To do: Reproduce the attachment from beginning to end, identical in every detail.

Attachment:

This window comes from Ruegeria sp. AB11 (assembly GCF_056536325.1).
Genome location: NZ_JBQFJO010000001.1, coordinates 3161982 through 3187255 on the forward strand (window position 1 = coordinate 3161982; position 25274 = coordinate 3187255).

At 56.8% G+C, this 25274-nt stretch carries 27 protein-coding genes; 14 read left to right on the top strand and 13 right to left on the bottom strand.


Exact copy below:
This window comes from Ruegeria sp. AB11 (assembly GCF_056536325.1).
Genome location: NZ_JBQFJO010000001.1, coordinates 3161982 through 3187255 on the forward strand (window position 1 = coordinate 3161982; position 25274 = coordinate 3187255).

At 56.8% G+C, this 25274-nt stretch carries 27 protein-coding genes; 14 read left to right on the top strand and 13 right to left on the bottom strand.